The significance of morphometric procedures in the investigation of age changes in cytoarchitectonic structures of human brain

J Hirnforsch. 1984;25(4):353-74.


The investigations were performed on NISSL-stained cytoarchitectonic images of totally 78 human brains (aged between 18 and 111 years) in the frontal area 11 (inside sulcus olfactorius) with 60 samples and in the visual cortex (area 17) with 45 samples. The morphometric measurements were taken by using a semiautomatic equipment. The largest projection areas of neurons were digitized over a drawing mirror. The arrangement of fields made it possible to get values for the total cortex and its layering. During the calculation the age-dependent embedding shrinkage was paid attention to. Therefore, the values concern the fresh tissue. The neuronal and glial densities, the neuronal sizes and size-distributions were calculated by using stereological and statistical principles. The results outline the following points: A basic description of the cytoarchitectonics is given in their qualitative and quantitative aspects. The individual variation shows high differences, which however, are in accordance with a normal statistical distribution. In area 11 we could find a significant difference of neuronal densities between males and females. The cell-sizes and the aging behavior are not different. In area 17 the amount of female brains was too small for statistics. The aging of both areas showed that the densities of neurons and glial cells do not decrease. A small increase may be possible. The neuronal sizes of area 11 are constant up to 60 years, then a distinct decrease can be observed. During aging the size decrease of neurons is very small in area 17. The layer III usually shows a distinct decrease of neuronal size during aging while layer V has a nearly constant size. The results were discussed and compared with other publications. The differences between our results and earlier publications seem to be mainly due to methodical problems. The older papers do and could probably not observe the stereological procedures of measuring and the age differences of the embedding procedures. The main result is that every gray structure of the brain has its own history.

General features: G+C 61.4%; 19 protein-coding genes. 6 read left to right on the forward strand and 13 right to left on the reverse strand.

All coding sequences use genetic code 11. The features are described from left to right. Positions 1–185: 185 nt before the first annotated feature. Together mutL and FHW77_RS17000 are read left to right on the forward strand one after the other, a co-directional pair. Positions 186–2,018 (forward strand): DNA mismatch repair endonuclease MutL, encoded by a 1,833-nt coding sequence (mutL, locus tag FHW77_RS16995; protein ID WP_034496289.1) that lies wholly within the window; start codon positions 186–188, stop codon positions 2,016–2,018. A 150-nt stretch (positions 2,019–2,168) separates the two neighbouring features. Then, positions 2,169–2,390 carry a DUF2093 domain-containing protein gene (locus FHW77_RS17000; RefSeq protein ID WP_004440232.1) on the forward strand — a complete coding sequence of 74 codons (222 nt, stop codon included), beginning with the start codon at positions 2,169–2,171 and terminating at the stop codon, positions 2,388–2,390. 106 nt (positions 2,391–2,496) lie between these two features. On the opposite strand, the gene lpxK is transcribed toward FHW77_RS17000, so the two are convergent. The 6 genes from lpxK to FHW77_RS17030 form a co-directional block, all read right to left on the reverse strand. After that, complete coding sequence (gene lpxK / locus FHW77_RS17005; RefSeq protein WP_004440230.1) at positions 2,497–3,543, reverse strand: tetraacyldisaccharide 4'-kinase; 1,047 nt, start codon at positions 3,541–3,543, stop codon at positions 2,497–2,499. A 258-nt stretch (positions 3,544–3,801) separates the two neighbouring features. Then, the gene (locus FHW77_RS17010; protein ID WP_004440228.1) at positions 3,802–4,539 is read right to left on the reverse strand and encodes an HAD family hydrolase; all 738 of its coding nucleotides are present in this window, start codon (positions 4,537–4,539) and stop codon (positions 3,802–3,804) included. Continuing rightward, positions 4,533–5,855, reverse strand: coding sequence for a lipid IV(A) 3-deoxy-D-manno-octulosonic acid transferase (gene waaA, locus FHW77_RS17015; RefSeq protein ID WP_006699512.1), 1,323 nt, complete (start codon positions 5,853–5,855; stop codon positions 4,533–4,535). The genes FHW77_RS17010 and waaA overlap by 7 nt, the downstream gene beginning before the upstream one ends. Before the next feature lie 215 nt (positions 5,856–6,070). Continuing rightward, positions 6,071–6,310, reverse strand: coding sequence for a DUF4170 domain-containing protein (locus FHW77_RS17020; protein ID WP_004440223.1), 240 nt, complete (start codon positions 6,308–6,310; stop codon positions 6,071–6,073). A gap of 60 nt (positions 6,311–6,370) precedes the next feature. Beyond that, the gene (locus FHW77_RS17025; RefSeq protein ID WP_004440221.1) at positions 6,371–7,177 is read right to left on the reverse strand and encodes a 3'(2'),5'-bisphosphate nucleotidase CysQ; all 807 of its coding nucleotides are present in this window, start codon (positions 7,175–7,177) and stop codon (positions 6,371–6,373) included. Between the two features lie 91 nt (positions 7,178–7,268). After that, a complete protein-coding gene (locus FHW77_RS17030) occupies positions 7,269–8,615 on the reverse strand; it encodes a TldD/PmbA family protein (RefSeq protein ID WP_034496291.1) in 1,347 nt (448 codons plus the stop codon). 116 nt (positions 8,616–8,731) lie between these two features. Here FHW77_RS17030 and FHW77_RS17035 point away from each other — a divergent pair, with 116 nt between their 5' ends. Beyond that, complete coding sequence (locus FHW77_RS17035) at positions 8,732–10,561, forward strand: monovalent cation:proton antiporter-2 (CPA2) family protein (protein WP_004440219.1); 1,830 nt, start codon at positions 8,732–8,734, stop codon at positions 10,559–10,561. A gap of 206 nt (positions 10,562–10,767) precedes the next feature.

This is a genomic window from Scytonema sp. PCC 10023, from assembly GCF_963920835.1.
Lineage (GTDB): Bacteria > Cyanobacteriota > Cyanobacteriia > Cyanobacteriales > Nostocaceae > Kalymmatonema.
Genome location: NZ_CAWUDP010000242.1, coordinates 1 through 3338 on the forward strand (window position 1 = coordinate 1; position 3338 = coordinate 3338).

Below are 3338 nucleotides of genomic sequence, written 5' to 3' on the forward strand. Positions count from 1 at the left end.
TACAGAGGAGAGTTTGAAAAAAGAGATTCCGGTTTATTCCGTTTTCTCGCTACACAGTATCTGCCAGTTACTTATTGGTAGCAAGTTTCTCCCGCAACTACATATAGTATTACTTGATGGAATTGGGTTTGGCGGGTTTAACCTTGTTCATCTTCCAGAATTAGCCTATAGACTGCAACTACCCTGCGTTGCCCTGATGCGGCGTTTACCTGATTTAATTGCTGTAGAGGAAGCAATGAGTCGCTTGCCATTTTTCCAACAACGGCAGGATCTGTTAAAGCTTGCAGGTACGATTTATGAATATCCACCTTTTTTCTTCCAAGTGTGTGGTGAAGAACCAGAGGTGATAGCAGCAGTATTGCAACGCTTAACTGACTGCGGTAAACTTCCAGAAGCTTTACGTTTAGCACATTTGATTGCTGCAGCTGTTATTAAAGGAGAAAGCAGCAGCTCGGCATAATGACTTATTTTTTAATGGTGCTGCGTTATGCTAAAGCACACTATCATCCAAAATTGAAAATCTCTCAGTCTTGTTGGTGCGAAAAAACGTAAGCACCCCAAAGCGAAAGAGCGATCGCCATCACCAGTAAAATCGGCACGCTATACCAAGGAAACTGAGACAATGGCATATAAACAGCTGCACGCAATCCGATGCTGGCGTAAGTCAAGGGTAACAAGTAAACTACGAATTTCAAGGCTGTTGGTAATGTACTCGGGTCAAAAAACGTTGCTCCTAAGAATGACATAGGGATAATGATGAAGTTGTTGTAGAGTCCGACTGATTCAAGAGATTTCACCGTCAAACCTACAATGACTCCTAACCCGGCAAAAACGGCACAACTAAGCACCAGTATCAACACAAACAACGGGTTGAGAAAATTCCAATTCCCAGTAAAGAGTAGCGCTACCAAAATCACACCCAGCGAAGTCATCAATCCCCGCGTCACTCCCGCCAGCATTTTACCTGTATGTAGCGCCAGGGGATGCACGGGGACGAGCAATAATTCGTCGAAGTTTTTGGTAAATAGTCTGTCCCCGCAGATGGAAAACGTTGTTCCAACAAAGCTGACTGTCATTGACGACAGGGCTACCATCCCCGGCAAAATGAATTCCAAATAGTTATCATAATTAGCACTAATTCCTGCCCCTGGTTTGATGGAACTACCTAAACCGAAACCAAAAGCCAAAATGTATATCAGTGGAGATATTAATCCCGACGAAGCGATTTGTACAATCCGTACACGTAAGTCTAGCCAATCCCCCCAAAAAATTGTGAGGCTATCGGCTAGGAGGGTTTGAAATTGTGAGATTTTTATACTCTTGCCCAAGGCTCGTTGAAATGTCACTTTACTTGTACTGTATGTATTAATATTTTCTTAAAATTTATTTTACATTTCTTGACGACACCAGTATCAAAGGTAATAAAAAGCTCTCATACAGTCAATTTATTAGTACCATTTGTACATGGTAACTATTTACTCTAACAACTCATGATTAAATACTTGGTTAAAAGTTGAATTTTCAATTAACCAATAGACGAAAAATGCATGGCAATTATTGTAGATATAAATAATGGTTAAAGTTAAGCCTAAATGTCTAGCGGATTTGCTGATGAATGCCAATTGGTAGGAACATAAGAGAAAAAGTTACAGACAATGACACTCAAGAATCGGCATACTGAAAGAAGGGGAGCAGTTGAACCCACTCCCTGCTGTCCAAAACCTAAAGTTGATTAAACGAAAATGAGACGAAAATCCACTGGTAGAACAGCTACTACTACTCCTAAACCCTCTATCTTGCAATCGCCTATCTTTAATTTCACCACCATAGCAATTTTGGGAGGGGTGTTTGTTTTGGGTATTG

Publication types

  • Comparative Study
  • Research Support, Non-U.S. Gov't

MeSH terms

  • Adolescent
  • Adult
  • Age Factors
  • Aged
  • Cell Count
  • Female
  • Frontal Lobe / anatomy & histology*
  • Frontal Lobe / cytology
  • Genetic Variation
  • Humans
  • Male
  • Middle Aged
  • Neuroglia / cytology
  • Neurons / cytology
  • Sex Factors
  • Visual Cortex / anatomy & histology*
  • Visual Cortex / cytology